Plant genetic diversity is crucial to the breeding of food crops and is therefore a central precondition for food security. Diverse genetic resources provide the generic traits required to deal with crop pests and diseases, as well as changing climate conditions. It is also essential for the millions of people worldwide who depend on traditional small-scale farming for their livelihoods. As such, plant genetic diversity is an indispensable factor in the fight against poverty.
However, the diversity of domesticated plant varieties is disappearing at an alarming rate while the interest in the commercial use of genetic resources has increased in line with bio-technologies. The capacity of developing countries to effectively use such systems is limited with much protest against intellectual property rights from the South.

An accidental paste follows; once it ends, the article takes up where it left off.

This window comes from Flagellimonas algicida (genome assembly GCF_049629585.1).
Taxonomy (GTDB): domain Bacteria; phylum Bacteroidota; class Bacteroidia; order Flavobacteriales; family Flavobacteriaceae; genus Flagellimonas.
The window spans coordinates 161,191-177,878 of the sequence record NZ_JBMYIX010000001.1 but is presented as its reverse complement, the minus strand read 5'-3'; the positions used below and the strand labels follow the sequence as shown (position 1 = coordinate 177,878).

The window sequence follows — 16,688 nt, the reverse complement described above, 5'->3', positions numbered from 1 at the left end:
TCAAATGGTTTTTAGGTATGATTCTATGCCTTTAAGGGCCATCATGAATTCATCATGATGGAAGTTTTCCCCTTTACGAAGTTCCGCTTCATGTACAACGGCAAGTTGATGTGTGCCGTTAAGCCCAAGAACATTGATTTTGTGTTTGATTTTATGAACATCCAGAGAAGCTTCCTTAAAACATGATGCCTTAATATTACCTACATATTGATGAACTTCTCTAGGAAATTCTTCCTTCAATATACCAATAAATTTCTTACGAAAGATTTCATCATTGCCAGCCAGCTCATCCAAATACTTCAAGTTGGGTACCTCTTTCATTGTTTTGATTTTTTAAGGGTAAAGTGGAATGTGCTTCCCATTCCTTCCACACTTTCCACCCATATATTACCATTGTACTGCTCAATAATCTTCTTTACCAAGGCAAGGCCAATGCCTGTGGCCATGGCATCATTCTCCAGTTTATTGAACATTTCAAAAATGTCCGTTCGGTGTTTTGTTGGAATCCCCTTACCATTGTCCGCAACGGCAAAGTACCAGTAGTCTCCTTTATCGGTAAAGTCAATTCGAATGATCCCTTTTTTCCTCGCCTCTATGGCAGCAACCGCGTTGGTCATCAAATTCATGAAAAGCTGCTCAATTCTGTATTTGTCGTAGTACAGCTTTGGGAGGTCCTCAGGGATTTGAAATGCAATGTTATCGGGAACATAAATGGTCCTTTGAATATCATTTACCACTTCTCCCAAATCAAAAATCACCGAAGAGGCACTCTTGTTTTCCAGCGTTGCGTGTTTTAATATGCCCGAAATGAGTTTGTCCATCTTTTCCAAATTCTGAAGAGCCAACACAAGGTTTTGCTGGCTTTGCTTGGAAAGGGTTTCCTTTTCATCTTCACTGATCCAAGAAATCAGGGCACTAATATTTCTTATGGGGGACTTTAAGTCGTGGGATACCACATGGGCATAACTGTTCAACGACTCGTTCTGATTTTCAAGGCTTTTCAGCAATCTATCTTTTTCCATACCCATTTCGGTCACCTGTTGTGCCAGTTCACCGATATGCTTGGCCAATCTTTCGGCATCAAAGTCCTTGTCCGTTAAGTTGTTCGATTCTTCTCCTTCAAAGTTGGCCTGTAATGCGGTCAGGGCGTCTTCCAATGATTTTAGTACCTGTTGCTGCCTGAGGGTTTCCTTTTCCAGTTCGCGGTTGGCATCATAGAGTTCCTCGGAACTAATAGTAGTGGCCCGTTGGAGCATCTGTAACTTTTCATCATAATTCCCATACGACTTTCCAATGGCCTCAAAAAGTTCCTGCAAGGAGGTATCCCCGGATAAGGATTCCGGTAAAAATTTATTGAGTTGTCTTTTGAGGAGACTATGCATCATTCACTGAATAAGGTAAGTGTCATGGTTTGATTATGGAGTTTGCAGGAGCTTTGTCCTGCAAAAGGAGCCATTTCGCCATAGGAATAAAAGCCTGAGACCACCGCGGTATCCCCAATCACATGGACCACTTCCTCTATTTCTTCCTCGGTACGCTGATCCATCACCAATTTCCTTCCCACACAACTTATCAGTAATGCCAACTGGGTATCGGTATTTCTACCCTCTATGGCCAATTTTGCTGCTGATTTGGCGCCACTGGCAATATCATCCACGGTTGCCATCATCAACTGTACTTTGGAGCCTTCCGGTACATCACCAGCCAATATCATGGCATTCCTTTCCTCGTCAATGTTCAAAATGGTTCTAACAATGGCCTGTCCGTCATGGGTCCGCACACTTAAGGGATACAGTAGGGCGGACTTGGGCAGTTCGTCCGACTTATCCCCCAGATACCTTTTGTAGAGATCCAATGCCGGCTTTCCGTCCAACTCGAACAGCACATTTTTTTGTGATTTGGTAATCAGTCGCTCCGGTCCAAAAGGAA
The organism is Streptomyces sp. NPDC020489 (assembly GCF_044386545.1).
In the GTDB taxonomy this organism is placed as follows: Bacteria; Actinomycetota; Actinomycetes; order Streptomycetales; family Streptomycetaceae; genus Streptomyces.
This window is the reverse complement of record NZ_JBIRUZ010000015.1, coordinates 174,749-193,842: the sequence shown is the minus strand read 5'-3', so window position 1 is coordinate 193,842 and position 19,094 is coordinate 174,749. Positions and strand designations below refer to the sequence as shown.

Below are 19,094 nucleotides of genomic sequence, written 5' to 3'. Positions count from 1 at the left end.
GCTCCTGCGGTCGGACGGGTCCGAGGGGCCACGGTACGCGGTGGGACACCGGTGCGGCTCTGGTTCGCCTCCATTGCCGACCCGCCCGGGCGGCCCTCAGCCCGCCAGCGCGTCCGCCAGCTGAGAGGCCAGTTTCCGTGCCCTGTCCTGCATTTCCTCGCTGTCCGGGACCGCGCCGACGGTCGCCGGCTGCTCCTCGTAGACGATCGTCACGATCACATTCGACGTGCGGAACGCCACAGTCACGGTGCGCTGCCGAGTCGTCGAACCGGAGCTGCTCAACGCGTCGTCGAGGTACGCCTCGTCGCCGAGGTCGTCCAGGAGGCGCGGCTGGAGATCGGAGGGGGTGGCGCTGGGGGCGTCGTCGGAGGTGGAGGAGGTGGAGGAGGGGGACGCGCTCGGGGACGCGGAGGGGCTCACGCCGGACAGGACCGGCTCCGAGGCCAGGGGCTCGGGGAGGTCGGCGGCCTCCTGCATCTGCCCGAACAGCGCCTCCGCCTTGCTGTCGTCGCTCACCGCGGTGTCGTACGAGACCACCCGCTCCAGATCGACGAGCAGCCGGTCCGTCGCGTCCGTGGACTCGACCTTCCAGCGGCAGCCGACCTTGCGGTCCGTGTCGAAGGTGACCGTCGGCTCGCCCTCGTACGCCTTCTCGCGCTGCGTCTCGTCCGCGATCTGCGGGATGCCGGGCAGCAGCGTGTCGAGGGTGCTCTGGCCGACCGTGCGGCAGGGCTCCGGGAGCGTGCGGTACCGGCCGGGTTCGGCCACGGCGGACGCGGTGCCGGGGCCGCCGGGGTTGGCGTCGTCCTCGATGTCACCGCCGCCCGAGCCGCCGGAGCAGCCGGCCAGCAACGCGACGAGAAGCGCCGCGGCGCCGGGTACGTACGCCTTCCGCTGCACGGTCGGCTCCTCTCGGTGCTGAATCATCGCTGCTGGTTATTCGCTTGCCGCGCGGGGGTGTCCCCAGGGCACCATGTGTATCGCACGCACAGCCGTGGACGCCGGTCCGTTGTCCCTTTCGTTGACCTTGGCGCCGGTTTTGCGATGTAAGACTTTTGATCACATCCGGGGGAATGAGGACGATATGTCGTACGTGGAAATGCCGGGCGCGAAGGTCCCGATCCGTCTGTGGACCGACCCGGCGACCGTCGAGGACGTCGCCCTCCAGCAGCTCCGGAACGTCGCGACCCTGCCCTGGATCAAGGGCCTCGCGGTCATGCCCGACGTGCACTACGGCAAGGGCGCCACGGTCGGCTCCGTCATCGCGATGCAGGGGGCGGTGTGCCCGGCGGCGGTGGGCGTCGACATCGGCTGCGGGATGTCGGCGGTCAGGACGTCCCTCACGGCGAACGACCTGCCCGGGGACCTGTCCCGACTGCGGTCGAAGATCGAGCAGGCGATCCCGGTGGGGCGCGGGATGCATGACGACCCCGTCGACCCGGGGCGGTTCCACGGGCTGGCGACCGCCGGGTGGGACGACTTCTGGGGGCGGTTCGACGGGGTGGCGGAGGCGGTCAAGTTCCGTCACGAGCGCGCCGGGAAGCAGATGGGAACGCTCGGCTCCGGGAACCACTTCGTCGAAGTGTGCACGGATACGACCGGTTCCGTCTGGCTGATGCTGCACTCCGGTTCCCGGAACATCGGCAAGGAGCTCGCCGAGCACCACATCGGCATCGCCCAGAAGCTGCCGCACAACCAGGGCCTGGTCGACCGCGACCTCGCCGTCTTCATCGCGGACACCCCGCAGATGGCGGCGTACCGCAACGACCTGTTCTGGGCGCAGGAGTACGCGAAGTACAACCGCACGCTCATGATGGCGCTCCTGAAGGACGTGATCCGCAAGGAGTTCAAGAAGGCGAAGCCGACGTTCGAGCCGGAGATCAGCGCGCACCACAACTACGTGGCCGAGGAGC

This book provides an introduction to the relevance of food security. It analyses international regimes and their interaction. It highlights future prospects with a discussion of relevance for practitioners as well as researchers.This important book contributes to our understanding of how international regimes affect the management of plant genetic resources for food and agriculture in developing countries.
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